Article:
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12 February 2007 Lyotropic chromonic liquid crystals as materials for optical and biosensing applications
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Lyotropic chromonic liquid crystals (LCLCs) are formed by molecules with rigid polyaromatic cores and ionic groups at the periphery that form aggregates while in water. Most of the LCLCs are not toxic to the biological cells and can be used as an amplifying medium in real-time biosensors. The detector is based on the principle that the immune aggregates growing in the LCLC bulk trigger the director distortions. Self-assembly of LCLC molecules into oriented structures allows one to use them in various structured films. For example, layer-by-layer electrostatic deposition produces monomolecular layers and stacks of layers of LCLC with long-range in-plane orientational order which sets them apart from the standard Langmuir-Blodgett films. We demonstrate that divalent and multivalent salts as well as acidic and basic materials that alter pH of the LCLC water solutions, are drastically modifying the phase diagrams of LCLC, from shifting the phase transition temperatures by tens of degrees, to causing condensation of the LCLC aggregates into more compact structures, such as birefringent bundles or formation of a columnar hexagonal phase from the nematic phase.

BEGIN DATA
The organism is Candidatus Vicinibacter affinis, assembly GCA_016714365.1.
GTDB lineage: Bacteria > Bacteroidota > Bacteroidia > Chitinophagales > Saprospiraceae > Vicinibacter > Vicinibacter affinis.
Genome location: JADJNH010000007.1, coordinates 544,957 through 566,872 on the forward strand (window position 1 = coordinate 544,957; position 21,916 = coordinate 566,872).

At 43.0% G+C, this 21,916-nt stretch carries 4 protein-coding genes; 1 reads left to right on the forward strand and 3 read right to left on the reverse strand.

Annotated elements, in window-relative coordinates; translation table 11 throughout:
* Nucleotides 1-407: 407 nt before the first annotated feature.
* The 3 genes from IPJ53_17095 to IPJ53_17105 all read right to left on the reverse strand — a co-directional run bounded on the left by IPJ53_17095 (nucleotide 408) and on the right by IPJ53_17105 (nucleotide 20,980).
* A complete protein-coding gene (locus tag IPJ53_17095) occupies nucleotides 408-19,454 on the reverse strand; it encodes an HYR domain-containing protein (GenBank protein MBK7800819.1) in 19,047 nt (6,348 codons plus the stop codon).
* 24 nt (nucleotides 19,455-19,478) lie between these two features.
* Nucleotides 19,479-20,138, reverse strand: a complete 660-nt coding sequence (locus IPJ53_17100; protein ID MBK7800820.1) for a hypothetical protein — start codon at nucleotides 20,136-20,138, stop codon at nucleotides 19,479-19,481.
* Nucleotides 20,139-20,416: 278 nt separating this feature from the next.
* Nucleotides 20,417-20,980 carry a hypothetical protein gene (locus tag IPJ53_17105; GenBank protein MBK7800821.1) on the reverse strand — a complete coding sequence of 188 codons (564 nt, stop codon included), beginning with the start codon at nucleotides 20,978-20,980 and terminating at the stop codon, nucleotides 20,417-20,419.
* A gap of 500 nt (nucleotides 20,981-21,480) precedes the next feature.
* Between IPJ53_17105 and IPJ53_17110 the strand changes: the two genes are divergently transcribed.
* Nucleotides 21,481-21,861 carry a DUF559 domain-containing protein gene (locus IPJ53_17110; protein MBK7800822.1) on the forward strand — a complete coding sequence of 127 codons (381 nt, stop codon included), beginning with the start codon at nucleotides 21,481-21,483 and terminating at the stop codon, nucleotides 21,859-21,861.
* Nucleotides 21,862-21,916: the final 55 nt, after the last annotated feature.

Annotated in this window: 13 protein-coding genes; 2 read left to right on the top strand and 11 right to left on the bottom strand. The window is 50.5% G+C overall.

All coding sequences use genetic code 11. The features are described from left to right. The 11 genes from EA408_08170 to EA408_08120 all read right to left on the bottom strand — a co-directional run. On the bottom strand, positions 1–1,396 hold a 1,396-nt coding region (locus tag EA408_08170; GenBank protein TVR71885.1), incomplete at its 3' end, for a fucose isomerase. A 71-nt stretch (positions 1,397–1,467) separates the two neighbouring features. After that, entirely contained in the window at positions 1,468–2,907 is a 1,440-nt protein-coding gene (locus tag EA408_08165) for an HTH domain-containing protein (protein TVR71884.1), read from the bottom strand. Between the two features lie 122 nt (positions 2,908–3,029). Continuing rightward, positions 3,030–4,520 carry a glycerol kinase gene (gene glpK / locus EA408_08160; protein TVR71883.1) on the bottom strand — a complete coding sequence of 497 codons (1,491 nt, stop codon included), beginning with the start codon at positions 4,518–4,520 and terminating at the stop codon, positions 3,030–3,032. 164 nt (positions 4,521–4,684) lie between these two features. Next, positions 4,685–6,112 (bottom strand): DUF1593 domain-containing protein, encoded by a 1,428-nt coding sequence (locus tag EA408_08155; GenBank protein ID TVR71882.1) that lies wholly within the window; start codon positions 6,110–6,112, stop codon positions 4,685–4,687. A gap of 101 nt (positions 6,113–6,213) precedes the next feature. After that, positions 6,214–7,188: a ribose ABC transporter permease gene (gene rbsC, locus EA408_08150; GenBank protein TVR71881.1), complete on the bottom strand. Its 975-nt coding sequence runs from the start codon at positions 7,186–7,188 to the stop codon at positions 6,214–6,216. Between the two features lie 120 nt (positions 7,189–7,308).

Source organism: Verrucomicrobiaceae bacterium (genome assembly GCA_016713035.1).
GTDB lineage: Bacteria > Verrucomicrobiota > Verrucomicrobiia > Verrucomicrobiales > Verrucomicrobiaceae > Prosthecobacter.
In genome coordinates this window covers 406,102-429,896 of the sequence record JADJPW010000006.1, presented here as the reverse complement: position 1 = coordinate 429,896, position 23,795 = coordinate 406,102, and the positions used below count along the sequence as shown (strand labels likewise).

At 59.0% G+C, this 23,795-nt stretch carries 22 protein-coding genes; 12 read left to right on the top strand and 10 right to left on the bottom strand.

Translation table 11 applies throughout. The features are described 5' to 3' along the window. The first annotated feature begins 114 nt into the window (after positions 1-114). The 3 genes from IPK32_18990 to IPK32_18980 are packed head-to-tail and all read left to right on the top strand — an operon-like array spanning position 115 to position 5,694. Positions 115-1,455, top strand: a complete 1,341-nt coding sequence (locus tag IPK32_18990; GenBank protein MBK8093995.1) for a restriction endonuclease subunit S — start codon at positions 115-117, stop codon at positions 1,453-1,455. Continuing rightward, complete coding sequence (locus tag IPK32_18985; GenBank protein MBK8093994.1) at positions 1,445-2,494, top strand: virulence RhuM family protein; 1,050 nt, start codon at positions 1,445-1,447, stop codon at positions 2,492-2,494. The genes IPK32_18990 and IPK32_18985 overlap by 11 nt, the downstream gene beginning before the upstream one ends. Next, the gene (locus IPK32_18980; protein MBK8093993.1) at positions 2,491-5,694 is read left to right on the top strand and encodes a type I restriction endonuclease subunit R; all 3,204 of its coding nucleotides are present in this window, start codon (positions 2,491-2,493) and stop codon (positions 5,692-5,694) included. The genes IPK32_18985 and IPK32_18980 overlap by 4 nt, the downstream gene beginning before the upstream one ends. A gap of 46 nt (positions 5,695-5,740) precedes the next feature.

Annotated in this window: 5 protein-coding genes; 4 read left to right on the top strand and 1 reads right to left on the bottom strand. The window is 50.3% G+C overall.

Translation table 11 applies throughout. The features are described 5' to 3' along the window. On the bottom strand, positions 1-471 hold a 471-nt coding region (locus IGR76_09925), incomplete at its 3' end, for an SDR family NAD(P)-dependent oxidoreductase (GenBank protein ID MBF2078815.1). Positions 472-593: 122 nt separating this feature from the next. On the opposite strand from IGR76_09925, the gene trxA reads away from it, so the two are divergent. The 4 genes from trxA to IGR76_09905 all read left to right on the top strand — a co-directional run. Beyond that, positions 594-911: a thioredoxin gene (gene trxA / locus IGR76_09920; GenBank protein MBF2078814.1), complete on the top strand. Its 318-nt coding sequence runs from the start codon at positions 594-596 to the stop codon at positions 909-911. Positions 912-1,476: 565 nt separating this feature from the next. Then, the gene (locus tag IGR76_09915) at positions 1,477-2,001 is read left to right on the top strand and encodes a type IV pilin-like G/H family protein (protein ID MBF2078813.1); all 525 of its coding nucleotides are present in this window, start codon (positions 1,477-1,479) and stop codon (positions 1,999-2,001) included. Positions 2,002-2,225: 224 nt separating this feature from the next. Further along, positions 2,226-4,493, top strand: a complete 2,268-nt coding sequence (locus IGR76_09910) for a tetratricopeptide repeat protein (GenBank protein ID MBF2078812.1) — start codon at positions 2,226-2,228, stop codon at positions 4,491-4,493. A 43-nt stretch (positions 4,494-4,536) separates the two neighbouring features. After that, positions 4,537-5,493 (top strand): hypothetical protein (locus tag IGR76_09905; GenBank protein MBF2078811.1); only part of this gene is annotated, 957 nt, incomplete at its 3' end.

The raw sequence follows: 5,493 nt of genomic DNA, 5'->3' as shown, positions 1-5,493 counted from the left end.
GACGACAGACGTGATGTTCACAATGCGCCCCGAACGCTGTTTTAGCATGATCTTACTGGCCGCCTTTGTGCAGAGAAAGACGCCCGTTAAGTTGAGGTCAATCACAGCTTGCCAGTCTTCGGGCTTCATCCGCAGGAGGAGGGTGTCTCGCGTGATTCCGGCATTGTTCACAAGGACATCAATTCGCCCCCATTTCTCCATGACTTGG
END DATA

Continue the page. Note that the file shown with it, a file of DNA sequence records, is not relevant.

© (2007) COPYRIGHT Society of Photo-Optical Instrumentation Engineers (SPIE). Downloading of the abstract is permitted for personal use only.
L. Tortora, H.-S. Park, K. Antion, D. Finotello, and O. D. Lavrentovich "Lyotropic chromonic liquid crystals as materials for optical and biosensing applications", Proc. SPIE 6487, Emerging Liquid Crystal Technologies II, 64870I (12 February 2007);


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